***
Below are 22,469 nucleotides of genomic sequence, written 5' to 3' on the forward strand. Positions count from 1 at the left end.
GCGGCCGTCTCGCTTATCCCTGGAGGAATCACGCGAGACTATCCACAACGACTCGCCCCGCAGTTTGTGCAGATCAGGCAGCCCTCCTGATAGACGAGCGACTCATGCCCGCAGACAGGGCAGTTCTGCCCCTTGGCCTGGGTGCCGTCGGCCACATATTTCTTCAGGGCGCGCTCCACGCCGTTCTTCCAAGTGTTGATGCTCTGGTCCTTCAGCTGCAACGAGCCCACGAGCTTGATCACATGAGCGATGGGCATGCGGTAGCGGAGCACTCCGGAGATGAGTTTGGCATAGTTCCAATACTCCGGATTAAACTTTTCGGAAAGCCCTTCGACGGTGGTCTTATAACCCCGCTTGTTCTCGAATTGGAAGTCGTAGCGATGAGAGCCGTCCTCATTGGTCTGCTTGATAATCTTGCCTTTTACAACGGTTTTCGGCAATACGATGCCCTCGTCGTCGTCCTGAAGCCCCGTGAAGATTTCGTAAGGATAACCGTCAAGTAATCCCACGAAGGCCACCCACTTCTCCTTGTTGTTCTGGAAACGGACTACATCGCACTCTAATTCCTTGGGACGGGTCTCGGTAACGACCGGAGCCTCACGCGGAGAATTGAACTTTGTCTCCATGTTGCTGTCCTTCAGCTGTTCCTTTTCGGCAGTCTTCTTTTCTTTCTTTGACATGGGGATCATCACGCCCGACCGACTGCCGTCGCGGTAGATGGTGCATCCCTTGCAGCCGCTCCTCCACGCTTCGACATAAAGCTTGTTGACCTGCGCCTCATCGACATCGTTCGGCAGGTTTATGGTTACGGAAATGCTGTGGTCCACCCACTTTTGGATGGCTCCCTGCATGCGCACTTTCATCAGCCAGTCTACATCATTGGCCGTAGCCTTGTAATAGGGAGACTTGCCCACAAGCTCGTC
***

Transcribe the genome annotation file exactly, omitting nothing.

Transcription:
Below are 22,469 nucleotides of genomic sequence, written 5' to 3' on the forward strand. Positions count from 1 at the left end.
GCGGCCGTCTCGCTTATCCCTGGAGGAATCACGCGAGACTATCCACAACGACTCGCCCCGCAGTTTGTGCAGATCAGGCAGCCCTCCTGATAGACGAGCGACTCATGCCCGCAGACAGGGCAGTTCTGCCCCTTGGCCTGGGTGCCGTCGGCCACATATTTCTTCAGGGCGCGCTCCACGCCGTTCTTCCAAGTGTTGATGCTCTGGTCCTTCAGCTGCAACGAGCCCACGAGCTTGATCACATGAGCGATGGGCATGCGGTAGCGGAGCACTCCGGAGATGAGTTTGGCATAGTTCCAATACTCCGGATTAAACTTTTCGGAAAGCCCTTCGACGGTGGTCTTATAACCCCGCTTGTTCTCGAATTGGAAGTCGTAGCGATGAGAGCCGTCCTCATTGGTCTGCTTGATAATCTTGCCTTTTACAACGGTTTTCGGCAATACGATGCCCTCGTCGTCGTCCTGAAGCCCCGTGAAGATTTCGTAAGGATAACCGTCAAGTAATCCCACGAAGGCCACCCACTTCTCCTTGTTGTTCTGGAAACGGACTACATCGCACTCTAATTCCTTGGGACGGGTCTCGGTAACGACCGGAGCCTCACGCGGAGAATTGAACTTTGTCTCCATGTTGCTGTCCTTCAGCTGTTCCTTTTCGGCAGTCTTCTTTTCTTTCTTTGACATGGGGATCATCACGCCCGACCGACTGCCGTCGCGGTAGATGGTGCATCCCTTGCAGCCGCTCCTCCACGCTTCGACATAAAGCTTGTTGACCTGCGCCTCATCGACATCGTTCGGCAGGTTTATGGTTACGGAAATGCTGTGGTCCACCCACTTTTGGATGGCTCCCTGCATGCGCACTTTCATCAGCCAGTCTACATCATTGGCCGTAGCCTTGTAATAGGGAGACTTGCCCACAAGCTCGTC